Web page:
As for riffs, a really good one as far as pop songs goes is the verse chords in Hotel California by the Eagles; tests a few different chords (Am, E, G, D, F, C, D, E), isn't too quick and promotes quick chord changes. That said, I reckon your best bet is (and this is really boring) to just change from one chord to the next. Same two chords. Over and over. Then try two more, etc. Don't worry too much about what your picking hand is doing. Sucks but it works. Eventually swapping between chords becomes much smoother.

    As far as barre chords goes, stuff like arching of fingers is still crucial (slightly less so, though) but, again, just takes practice to develop the strength in the finger you're barre-ing with. Again, repetition.
    Yeah,repetition...I know.. I should do that often... I can change from Gmajor to Cmajor,and thats about it... Will keep in mind,the things you've said,again thanks.


  5. #20
    Hall of Fame Member Son Of Coco's Avatar
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    I got an acoustic guitar for christmas, just working on putting more time into it. One of the problems is I'd like to be John Butler instantly when I'm really Harry Butler. Trying to make it something I do daily though. The tips on here are a good start!
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  6. #21
    International Captain Agent TBY's Avatar
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    How do you guys play Em?

    It really grinds my gears when people use their index finger for this chord, because I think it's pretty useless. Why not play the simple chord the way it's supposed to be played, and leave the index free for a quick chord change?

    Then again, playing it on the 7th fret isn't too bad either.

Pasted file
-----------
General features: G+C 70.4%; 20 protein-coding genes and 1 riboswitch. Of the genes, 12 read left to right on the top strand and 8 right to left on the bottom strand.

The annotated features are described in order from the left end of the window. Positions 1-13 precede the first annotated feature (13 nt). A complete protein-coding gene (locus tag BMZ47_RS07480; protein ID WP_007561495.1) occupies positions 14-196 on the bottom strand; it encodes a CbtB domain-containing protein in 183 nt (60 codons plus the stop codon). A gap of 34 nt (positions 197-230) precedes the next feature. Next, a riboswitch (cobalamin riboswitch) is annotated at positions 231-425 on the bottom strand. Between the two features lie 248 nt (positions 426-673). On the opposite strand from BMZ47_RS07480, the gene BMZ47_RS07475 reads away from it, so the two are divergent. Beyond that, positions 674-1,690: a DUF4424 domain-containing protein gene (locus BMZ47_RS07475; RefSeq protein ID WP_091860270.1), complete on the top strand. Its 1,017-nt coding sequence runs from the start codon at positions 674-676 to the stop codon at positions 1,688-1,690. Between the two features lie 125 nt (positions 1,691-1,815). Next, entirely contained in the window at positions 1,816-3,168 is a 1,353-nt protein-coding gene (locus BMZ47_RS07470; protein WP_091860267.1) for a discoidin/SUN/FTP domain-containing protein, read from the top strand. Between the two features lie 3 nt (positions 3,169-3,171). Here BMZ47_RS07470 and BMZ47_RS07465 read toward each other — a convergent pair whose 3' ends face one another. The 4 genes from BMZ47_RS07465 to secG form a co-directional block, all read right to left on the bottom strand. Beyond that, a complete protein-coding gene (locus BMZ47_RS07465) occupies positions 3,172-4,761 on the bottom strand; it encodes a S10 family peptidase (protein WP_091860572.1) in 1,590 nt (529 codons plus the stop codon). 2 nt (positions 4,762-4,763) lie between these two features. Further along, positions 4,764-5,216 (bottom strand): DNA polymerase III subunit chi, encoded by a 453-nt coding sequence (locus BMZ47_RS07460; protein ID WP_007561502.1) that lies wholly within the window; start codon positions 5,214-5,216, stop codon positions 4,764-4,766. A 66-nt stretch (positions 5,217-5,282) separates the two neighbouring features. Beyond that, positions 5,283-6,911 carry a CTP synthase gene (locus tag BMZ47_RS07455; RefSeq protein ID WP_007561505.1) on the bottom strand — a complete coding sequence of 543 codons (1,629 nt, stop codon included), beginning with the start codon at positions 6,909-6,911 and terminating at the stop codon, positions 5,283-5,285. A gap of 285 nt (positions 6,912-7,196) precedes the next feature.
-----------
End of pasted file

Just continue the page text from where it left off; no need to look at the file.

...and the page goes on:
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  7. #22
    Cricket Web: All-Time Legend Top_Cat's Avatar
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    Fingers two and three for me, in the case of open Em. Don't do it often any more, though; generally I jazz it up by throwing in the 9th (F#, 4th fret, 4th string) and 15th (D, 3rd fret, 2nd string). Got into playing this chord when I was playing a lot of Dream Theater. To be honest, I got so used to doing it this way, it's actually quite a mental effort to play the more traditional Em these days!

  8. #23
    Request Your Custom Title Now! Flem274*'s Avatar
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    My gear aint much, electric guitar is a Sonic something, which didn't cost much.

    Haven't played in a bit, been having too much fun with my new novelty distraction, drums. My sister has a set.
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  9. #24
    Hall of Fame Member _Ed_'s Avatar
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    My guitar is a cheap imitation stratocaster btw.

    I'd love to have this beautiful thing though: